Academic journal article Journal of Religion and Film

"Noah's Beasts Were the Stars": Arthur Melbourne Cooper's Noah's Ark (1909)

Academic journal article Journal of Religion and Film

"Noah's Beasts Were the Stars": Arthur Melbourne Cooper's Noah's Ark (1909)

Article excerpt

If the recent return of the biblical flood to cinema screens courtesy of both Darren Aronofsky's Noah (2014) and the animated feature Two by Two (2015) suggests that contemporary filmmakers find the story of the deluvian patriarch fascinating, they are by no means the first to have done so. Indeed, at the end of the "silent era," no less a Hollywood luminary than Casablanca-director Michael Curtiz would invest a considerable amount of his time and Warner Brothers' money in his own Noah's Ark (1928), a film whose extraordinary flood scene was eventually swamped by both an excess of biblical spectacle and the addition of a modern melodrama set in World War I (Shepherd, 2013: 259-290).

To find the earliest substantial cinematic interest in the biblical figure of Noah and his famous flood, however, requires us to attend to a still earlier era and the rather improbable location of Great Britain.1 When compared with countries like France and America, Great Britain's contribution to the emergence of the Bible in moving pictures at the cinema's advent was minimal at best. However, while British Gaumont's The Good Samaritan and Moses in the Bullrushes (both 1903) appear to have long since perished (Shepherd, 2014: 38), at least one other biblical film produced in Britain in the first decade of the twentieth century has been preserved for posterity: Arthur Melbourne Cooper's Noah's Ark (1909). While Noah's Ark reflects Cooper's pioneering work as a stop-motion animator, it also has much to tell us about how, why and for whom Cooper's biblical vision was created.

Cinematic Dreams of Toyland

A photographer and the son of a photographer, Arthur Melbourne Cooper discovered the world of moving pictures thanks to an apprenticeship with Birt Acres, the developer of England's first 35mm cinematographic camera.2 Precisely when Cooper began to take a more active role in producing and directing films is very difficult to determine, as amply demonstrated by recent scholarly disagreements over the attribution of certain films to Cooper or G.A. Smith (See. e.g. Bottomore, 2002) Whether or not Cooper was responsible in whole or in part for stop motion films such as Dolly's Toys (1901) or A Boy's Dream (1903), they are illuminating nevertheless for they contain various elements which would eventually appear in Noah's Ark. In Dolly's Toys, for instance, an initial live action scene of a young girl falling asleep with her doll is followed by a dream in which the doll comes to life. In A Boy's Dream (1903) the girl is replaced with a boy in whose dream a variety of toys (rather than a single doll) emerge from their toy box to offer a circus performance. Similarly, whether Cooper was responsible for the creative direction or production of The Enchanted Toymaker the following year (1904) or merely the camera work, the film's anticipation of Cooper's Noah's Ark is clear from its description in Paul's catalogue,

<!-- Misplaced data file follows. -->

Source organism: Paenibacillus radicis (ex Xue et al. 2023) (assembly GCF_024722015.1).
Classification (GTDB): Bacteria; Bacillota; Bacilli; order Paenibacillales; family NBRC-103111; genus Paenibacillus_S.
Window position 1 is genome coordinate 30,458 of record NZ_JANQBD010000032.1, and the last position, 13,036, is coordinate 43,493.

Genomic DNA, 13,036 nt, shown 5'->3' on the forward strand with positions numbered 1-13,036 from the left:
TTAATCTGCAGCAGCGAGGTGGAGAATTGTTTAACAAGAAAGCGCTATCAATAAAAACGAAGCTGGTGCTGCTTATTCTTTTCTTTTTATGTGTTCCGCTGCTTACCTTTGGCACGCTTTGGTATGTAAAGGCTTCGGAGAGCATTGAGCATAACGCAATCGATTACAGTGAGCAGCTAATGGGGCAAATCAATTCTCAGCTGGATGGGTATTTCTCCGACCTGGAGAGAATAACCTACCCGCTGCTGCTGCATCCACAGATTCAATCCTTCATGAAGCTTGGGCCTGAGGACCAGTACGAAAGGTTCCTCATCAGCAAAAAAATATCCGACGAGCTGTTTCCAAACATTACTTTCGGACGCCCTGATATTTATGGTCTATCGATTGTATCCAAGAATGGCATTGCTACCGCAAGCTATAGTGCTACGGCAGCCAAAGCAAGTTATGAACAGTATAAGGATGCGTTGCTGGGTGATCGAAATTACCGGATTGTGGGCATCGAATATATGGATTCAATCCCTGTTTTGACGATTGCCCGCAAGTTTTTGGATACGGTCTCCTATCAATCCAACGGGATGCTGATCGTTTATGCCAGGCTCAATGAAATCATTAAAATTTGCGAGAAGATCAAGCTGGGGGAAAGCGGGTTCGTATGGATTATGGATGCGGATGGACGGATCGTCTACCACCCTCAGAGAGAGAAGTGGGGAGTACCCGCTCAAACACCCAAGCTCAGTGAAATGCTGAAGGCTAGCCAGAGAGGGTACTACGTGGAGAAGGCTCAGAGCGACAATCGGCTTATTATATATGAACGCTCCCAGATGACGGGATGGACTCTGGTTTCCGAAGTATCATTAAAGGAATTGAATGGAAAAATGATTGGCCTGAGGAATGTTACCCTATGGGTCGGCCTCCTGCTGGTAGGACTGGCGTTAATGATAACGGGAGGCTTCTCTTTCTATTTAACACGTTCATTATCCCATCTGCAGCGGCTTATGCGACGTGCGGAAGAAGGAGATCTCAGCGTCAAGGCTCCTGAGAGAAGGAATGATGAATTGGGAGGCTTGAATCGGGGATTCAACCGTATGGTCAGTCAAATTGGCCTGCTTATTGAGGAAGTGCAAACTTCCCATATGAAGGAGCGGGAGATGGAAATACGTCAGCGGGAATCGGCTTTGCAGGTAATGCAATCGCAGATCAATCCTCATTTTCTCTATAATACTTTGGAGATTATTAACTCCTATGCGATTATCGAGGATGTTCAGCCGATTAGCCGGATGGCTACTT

'A busy toy maker is confronted by a good fairy, who causes the toys to take life. The Noah's Ark enlarges and the animals majestically enter. The man locks them in and sets a toy soldier on guard. The latter fires his gun to the shopman's bewilderment. An excellent picture for children. Code word Ark, length 190 feet.' (Paul, 1904:44)

Here the dream sequence is absent and the fantastical facilitated instead by a fairy, while the box of toys in A Boy's Dream is now replaced with a toy Ark which the toys "majestically enter"-with all the biblical resonance that that such a phrase entails. The fact that both the fairy and the ark reappear in The Fairy Godmother (1906) may suggest that the catalogues have confused it with films which preceded or followed it, but if the descriptions are accurate the appearance of the fairy coincides with the nursemaid falling asleep having tucked up the children in bed. Thus, rather than being a dream, the coming to life of the toys, who now disembark the Ark, is presented as a waking reality for the children (De Vries and Mul, 2009). …

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